Smart Business spoke with Torchia about individual liability and strategies for protection and avoidance.

How are executives vulnerable to individual liability? 

Many state and federal statutes explicitly state an employee has a right to relief against the employer and an individual.  Some simply define ‘employer’ to include certain individuals. Examples include the Pennsylvania Wage Payment and Collection Law; Fair Labor Standards Act; Family and Medical Leave Act; Pennsylvania Human Relations Act; Pennsylvania Whistleblower Act; Immigration Reform and Control Act; and COBRA. There are also common law court cases allowing an individual to be sued under a variety of claims such as intentional infliction of emotional distress and defamation. Although incorporation helps shield individual assets — as opposed to, for example, a sole proprietor — the corporate veil does not protect individuals here because the statutes specifically allow action against them.

How far into management is the risk?

Generally, if an executive, manager or supervisor is considered a decision maker when it comes to employee issues, especially with regard to compensation, benefits or termination, there could be individual liability. In some organizations, that could be those at the ‘C’ level, president or vice president, but in others a secondary or middle manager could be individually liable.

What about executives who say, ‘I was following orders’ or ‘It was unintentional’? 

‘Just following orders’ or ‘company policy’ may help, but is not an absolute defense. And whether the improper act was or wasn’t intentional is only relevant if the statute requires proving intent, bad faith or a knowing violation.

So, how can executives protect themselves?

At a minimum, managers, supervisors and executives should make certain they have adequate insurance. There are a variety of policies for individual exposure, such as employment practices liability, directors and officers, fiduciary liability, and errors and omissions. There are also lesser known policies that cover, for example, inadvertent disclosure of private information.

Another factor is asset protection. In Pennsylvania, assuming the executive is not already named in a lawsuit or under imminent threat of a claim, which could result in a fraudulent transfer claim, assets can be protected by putting a house, cars and bank accounts in joint names with a spouse.  If not married, executives may consider increasing contributions to retirement accounts, which are not usually subject to collection.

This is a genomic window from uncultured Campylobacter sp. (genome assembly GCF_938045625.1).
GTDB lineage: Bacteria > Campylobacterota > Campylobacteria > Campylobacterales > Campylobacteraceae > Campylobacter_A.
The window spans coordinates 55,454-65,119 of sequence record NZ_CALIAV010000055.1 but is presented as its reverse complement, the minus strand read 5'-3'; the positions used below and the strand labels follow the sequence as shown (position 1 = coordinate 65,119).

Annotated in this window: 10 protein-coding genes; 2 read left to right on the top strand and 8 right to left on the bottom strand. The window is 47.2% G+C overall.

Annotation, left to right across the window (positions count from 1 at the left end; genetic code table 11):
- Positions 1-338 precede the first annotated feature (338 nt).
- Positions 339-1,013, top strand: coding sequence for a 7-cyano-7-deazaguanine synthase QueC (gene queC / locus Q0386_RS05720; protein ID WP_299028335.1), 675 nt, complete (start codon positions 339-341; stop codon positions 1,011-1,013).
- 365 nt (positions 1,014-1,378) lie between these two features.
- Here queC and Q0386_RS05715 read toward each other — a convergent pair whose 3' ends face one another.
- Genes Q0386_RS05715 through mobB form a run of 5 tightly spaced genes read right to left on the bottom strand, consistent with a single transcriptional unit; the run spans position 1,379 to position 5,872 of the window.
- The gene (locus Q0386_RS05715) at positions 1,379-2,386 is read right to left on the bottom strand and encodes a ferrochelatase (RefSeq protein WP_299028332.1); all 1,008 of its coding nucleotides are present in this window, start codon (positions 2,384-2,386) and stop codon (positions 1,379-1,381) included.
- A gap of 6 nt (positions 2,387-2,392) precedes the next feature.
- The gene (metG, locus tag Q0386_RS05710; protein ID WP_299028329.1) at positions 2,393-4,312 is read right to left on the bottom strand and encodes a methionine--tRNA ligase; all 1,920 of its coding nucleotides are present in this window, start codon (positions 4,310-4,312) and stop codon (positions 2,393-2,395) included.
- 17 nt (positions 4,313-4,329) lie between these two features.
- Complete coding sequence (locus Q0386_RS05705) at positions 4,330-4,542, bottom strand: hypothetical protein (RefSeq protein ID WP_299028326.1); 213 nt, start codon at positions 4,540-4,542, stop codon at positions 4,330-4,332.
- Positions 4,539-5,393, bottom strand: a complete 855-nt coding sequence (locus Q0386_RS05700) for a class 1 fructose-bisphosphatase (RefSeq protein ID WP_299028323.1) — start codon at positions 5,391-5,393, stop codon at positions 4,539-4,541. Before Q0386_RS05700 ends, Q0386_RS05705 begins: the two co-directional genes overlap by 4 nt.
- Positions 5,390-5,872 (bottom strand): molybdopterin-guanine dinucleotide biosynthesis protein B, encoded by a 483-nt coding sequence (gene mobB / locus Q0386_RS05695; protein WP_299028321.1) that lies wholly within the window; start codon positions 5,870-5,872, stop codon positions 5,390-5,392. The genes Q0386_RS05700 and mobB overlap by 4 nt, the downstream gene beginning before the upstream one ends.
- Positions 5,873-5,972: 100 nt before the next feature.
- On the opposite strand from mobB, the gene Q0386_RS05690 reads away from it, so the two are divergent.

How can executives and their companies avoid problems in the first place?

Training and education for managers, supervisors and executives — especially your decision makers — is key. They need to know how to handle all aspects of their supervisory duties, such as hiring, discipline, firings and employee complaints.

The company’s written policies should be consistent with the manager training and what is actually done day to day. Policy review and training should occur at least every three years, and sooner if there is turnover or changes in the law. Seminars and in-person training for middle managers is routinely overlooked or disregarded as unnecessary, but that it is one of the most important steps a company can take.

Most often decision-making executives, managers and supervisors are not trying to violate the law. However, with authority to bind the company, they can unknowingly cause liability to themselves or the business.

Michael J. Torchia, Esq. is a managing member at Semanoff Ormsby Greenberg & Torchia, LLC. Reach him at (215) 887-0200 or [email protected]

Insights Legal Affairs is brought to you by Semanoff Ormsby Greenberg & Torchia, LLC


Fidelity pushes stock fund managers on performance

BOSTON, Wed Jun 13, 2012 – Top portfolio managers at Fidelity Investments are getting more scrutiny than ever of their investment decisions as the Boston-based mutual fund company works to reverse a pattern of inconsistent performance.

Stock mutual fund performance, according to Fidelity’s own internal assessment, has ranged from great to lousy over the past few years. In 2008, Fidelity hit rock bottom when its stable of stock funds beat only 36 percent of their peers during the height of the credit crisis.

Four years later, Fidelity executives concede their work is not finished.

“Turnaround is not the word I would use,” Brian Hogan, president of Fidelity’s equity division since 2009, told Reuters in an interview. “That would suggest we are done showing improvement.”

Investors are not waiting around. They yanked $9 billion from Fidelity’s diversified stock funds in 2012 through May after pulling $21 billion last year and $15 billion in 2010, fund researcher Lipper, a unit of Thomson Reuters, said.

American Funds manager Capital Research & Management was the only firm doing worse over the past few years, Lipper said. Between them, the two wounded giants accounted for almost three quarters of the entire industry’s outflow of $89 billion from the category last year and two-thirds so far this year.

Competitors like T. Rowe Price Group Inc. and Vanguard Group, meanwhile, each had stock fund inflows this year of $2 billion and have experienced positive flows for the segment every year since the end of 2008, Lipper said.